What do the commissioners of the National Hockey League and Major League Baseball, the president of the American Federation of Teachers, a New York State senator, the former CEO of Xerox, and the founders of both Parenting magazine and Priceline.com all have in common? They’re alumni of the School of Industrial and Labor Relations (ILR)—which is celebrating its seventy-fifth birthday this fall.
On November 5, 1945, 107 undergrads and eleven grad students met on the Hill as members of ILR’s inaugural class. The school had been founded—thanks to a New York State land-grant bill—in response to an emerging trend across the nation: an increase in disputes in the American workplace. In the wake of the Great Depression and amid a rapid expansion in unionization, there was a growing disconnect between management and the labor force. “The state legislature wanted to establish a school to promote better labor relations through research, teaching, and extension work,” says Dean Alexander Colvin, PhD ’99, who did his doctoral work (on conflict resolution) at ILR, whose faculty he joined in 2008. “That’s still an important part of the education our students get today. To understand labor employment issues, they really need to understand the perspectives of both the employers and the workers.”
ILR has since grown to encompass more than 970 undergraduates, 240 grad students, and some 13,000 alumni with careers in a wide variety of arenas, from law to organized labor, business to the nonprofit sector. While all undergrads have the same major (industrial and labor relations) and gain a foundational knowledge of the social science and economics of the field, they can select from many electives to tailor their education to their interests, from environmental policy to sports management. “My favorite part of this school is the people—both the professors and the students,” says ILR student Polina Solovyeva ’21. “We all come from very different backgrounds and have differing views when it comes to labor relations, but there’s a collaborative nature here. We hear both sides and learn from one another.”
As the world’s first school devoted to college-level study of workplace issues, its founding faculty had to shape the curriculum from scratch, drawing from established disciplines like economics and law. After holding the first day of classes in Warren Hall, students and faculty worked out of cramped, temporary wooden buildings near Sage Hall that would be ILR’s home for fifteen years. It wasn’t until 1960 that the school relocated to the newly constructed Ives Hall, on the corner of Tower Road and East Avenue, where it remains to this day. “The School of Industrial and Labor Relations throve,” wrote Morris Bishop 1914, PhD ‘26, in A History of Cornell. “The staff were swamped by demands for their services, to conduct community courses, educational programs, conferences, institutes. ILR graduates found ready employment and justified all the bold provisions of the school’s founders.”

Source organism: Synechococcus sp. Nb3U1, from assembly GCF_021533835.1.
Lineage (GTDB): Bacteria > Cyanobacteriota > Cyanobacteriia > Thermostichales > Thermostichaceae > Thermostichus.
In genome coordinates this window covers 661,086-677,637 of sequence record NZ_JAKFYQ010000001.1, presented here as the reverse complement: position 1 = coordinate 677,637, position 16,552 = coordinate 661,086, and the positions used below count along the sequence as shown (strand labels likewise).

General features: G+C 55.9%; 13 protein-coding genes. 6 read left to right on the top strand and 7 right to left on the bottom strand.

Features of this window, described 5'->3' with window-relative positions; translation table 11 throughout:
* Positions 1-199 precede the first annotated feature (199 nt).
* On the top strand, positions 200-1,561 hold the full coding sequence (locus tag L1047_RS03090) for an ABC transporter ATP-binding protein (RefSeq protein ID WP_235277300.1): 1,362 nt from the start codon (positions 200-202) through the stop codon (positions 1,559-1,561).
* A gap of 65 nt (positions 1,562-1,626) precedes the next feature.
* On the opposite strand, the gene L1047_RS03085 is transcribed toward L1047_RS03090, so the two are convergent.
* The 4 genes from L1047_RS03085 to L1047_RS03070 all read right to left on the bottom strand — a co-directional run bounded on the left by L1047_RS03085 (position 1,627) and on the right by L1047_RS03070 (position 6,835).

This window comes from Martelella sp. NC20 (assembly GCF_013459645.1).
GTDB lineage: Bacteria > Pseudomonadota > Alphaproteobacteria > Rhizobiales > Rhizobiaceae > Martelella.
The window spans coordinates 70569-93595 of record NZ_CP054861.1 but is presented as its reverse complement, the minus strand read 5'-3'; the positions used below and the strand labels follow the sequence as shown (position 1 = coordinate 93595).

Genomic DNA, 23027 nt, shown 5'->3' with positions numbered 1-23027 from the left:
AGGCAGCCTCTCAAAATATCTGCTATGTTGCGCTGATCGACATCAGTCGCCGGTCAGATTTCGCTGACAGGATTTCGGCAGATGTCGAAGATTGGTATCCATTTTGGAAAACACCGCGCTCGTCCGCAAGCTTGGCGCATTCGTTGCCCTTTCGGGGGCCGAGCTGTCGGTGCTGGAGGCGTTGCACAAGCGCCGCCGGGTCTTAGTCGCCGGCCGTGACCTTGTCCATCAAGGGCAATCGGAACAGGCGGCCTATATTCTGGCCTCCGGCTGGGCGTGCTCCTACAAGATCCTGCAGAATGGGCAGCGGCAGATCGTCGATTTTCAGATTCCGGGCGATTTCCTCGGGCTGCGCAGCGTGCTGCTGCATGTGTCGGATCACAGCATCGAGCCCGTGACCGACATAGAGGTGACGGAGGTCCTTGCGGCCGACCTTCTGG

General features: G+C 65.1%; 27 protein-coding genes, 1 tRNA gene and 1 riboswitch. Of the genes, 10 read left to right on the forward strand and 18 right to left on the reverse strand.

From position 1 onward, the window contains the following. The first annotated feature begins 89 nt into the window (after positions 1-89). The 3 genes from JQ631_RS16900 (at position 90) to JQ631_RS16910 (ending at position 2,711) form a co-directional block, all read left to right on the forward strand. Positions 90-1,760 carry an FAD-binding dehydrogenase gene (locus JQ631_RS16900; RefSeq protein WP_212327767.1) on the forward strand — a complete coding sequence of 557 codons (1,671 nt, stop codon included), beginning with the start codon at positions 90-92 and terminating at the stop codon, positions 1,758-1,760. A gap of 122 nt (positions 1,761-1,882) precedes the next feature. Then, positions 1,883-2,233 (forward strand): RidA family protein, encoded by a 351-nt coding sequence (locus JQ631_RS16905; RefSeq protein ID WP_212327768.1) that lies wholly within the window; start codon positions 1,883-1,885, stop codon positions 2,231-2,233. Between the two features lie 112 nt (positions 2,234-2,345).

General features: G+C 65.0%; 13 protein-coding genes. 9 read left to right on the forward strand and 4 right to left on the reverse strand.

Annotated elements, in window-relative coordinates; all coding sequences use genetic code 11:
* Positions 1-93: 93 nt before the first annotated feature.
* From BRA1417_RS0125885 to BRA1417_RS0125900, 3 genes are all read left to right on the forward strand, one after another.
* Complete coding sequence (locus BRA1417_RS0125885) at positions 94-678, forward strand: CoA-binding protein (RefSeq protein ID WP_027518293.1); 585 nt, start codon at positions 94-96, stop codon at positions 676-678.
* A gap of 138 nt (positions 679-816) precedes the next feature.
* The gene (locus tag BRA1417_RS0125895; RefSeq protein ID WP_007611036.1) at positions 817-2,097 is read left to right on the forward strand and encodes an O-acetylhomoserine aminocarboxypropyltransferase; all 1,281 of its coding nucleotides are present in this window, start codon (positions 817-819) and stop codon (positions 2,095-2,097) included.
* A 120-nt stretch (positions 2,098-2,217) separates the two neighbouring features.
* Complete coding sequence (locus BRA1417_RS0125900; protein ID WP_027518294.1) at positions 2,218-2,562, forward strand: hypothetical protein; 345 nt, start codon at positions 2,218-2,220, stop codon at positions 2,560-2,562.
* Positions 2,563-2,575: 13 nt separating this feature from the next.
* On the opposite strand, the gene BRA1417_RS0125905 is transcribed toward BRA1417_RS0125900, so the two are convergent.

Since the school’s inception, it has consistently been a pioneer in such fields as labor economics, dispute resolution, and human resource management. Several dedicated institutes and centers—on topics including conflict resolution and broadening employment opportunities for people with disabilities—have been established within ILR, to facilitate its outreach and research efforts. More recently, the school’s expertise has been tapped by media outlets on such topics as best practices for working remotely, how to navigate reopening businesses during the coronavirus pandemic, the role of technology in the workplace, and pay and opportunity gaps for minorities. “In each of the areas we turn our attention to, we are regarded as strong leaders,” says Francine Blau ’66, the Frances Perkins Professor of Industrial and Labor Relations and a professor of economics, who attended ILR as an undergrad and has been teaching there since the mid-Nineties. “The ILR school is looked to for our research and knowledge, both nationally and internationally.”
As the American workplace has evolved and diversified, so have ILR’s offerings. And as the economy has globalized, the school has created courses on labor relations in Western Europe, Japan, and the Middle East, as well as undergrad programs in India and Vietnam (though travel this semester has been postponed or canceled due to the pandemic). “You think of traditional labor relations as being about auto workers and steel workers,” says Colvin, also the Martin F. Scheinman Professor of Conflict Resolution. “Nowadays, we’re thinking about nurses, teachers, and retail workers—jobs that have become far more diverse, with respect to both gender and race.”
But as Colvin observes, while much at ILR has evolved over the past seventy-five years, one thing hasn’t changed: its longtime status as one of the most socioeconomically diverse schools at Cornell. “The accessibility of the in-state tuition has allowed a lot of New York State families, who otherwise would not have been able to afford an Ivy League education, to send their children here,” he says. “That’s an important legacy, and a way in which ILR contributes to the tradition of ‘any person, any study.’ ”